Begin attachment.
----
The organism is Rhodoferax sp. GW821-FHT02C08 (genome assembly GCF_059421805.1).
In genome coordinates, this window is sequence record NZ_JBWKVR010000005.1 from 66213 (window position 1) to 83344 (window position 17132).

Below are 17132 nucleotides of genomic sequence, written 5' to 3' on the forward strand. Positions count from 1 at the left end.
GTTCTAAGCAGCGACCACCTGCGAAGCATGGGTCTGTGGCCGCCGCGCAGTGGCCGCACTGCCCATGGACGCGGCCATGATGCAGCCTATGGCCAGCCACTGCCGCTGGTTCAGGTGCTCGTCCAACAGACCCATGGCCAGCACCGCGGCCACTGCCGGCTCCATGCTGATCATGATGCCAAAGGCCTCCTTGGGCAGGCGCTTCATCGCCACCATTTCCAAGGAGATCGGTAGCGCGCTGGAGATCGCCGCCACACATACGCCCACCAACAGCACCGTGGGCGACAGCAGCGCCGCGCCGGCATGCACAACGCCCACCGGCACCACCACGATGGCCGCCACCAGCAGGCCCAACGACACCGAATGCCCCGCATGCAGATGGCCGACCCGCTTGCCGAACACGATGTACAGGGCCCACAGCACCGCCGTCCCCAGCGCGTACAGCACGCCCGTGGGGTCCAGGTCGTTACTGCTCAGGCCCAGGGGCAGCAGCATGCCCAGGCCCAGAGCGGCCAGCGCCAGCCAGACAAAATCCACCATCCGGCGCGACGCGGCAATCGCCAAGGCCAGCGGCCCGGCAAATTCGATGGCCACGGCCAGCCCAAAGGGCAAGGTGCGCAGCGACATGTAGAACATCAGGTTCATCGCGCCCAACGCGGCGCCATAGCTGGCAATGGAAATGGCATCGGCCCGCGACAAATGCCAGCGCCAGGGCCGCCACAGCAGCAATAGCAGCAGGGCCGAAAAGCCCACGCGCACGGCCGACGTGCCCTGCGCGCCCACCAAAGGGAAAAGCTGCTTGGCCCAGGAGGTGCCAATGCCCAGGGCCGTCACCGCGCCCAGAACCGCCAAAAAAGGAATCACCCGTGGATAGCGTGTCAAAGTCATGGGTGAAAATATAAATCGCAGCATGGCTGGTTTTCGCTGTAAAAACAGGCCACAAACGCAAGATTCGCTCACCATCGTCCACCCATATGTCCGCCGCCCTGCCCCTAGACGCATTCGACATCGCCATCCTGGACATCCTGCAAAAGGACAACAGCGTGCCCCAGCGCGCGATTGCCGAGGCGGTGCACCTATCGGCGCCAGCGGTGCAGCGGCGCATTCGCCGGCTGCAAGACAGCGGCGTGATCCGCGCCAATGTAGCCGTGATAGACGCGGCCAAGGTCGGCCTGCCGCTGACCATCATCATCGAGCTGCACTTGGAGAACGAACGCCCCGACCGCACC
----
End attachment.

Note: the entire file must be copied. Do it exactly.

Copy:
The organism is Rhodoferax sp. GW821-FHT02C08 (genome assembly GCF_059421805.1).
In genome coordinates, this window is sequence record NZ_JBWKVR010000005.1 from 66213 (window position 1) to 83344 (window position 17132).

Below are 17132 nucleotides of genomic sequence, written 5' to 3' on the forward strand. Positions count from 1 at the left end.
GTTCTAAGCAGCGACCACCTGCGAAGCATGGGTCTGTGGCCGCCGCGCAGTGGCCGCACTGCCCATGGACGCGGCCATGATGCAGCCTATGGCCAGCCACTGCCGCTGGTTCAGGTGCTCGTCCAACAGACCCATGGCCAGCACCGCGGCCACTGCCGGCTCCATGCTGATCATGATGCCAAAGGCCTCCTTGGGCAGGCGCTTCATCGCCACCATTTCCAAGGAGATCGGTAGCGCGCTGGAGATCGCCGCCACACATACGCCCACCAACAGCACCGTGGGCGACAGCAGCGCCGCGCCGGCATGCACAACGCCCACCGGCACCACCACGATGGCCGCCACCAGCAGGCCCAACGACACCGAATGCCCCGCATGCAGATGGCCGACCCGCTTGCCGAACACGATGTACAGGGCCCACAGCACCGCCGTCCCCAGCGCGTACAGCACGCCCGTGGGGTCCAGGTCGTTACTGCTCAGGCCCAGGGGCAGCAGCATGCCCAGGCCCAGAGCGGCCAGCGCCAGCCAGACAAAATCCACCATCCGGCGCGACGCGGCAATCGCCAAGGCCAGCGGCCCGGCAAATTCGATGGCCACGGCCAGCCCAAAGGGCAAGGTGCGCAGCGACATGTAGAACATCAGGTTCATCGCGCCCAACGCGGCGCCATAGCTGGCAATGGAAATGGCATCGGCCCGCGACAAATGCCAGCGCCAGGGCCGCCACAGCAGCAATAGCAGCAGGGCCGAAAAGCCCACGCGCACGGCCGACGTGCCCTGCGCGCCCACCAAAGGGAAAAGCTGCTTGGCCCAGGAGGTGCCAATGCCCAGGGCCGTCACCGCGCCCAGAACCGCCAAAAAAGGAATCACCCGTGGATAGCGTGTCAAAGTCATGGGTGAAAATATAAATCGCAGCATGGCTGGTTTTCGCTGTAAAAACAGGCCACAAACGCAAGATTCGCTCACCATCGTCCACCCATATGTCCGCCGCCCTGCCCCTAGACGCATTCGACATCGCCATCCTGGACATCCTGCAAAAGGACAACAGCGTGCCCCAGCGCGCGATTGCCGAGGCGGTGCACCTATCGGCGCCAGCGGTGCAGCGGCGCATTCGCCGGCTGCAAGACAGCGGCGTGATCCGCGCCAATGTAGCCGTGATAGACGCGGCCAAGGTCGGCCTGCCGCTGACCATCATCATCGAGCTGCACTTGGAGAACGAACGCCCCGACCGCACC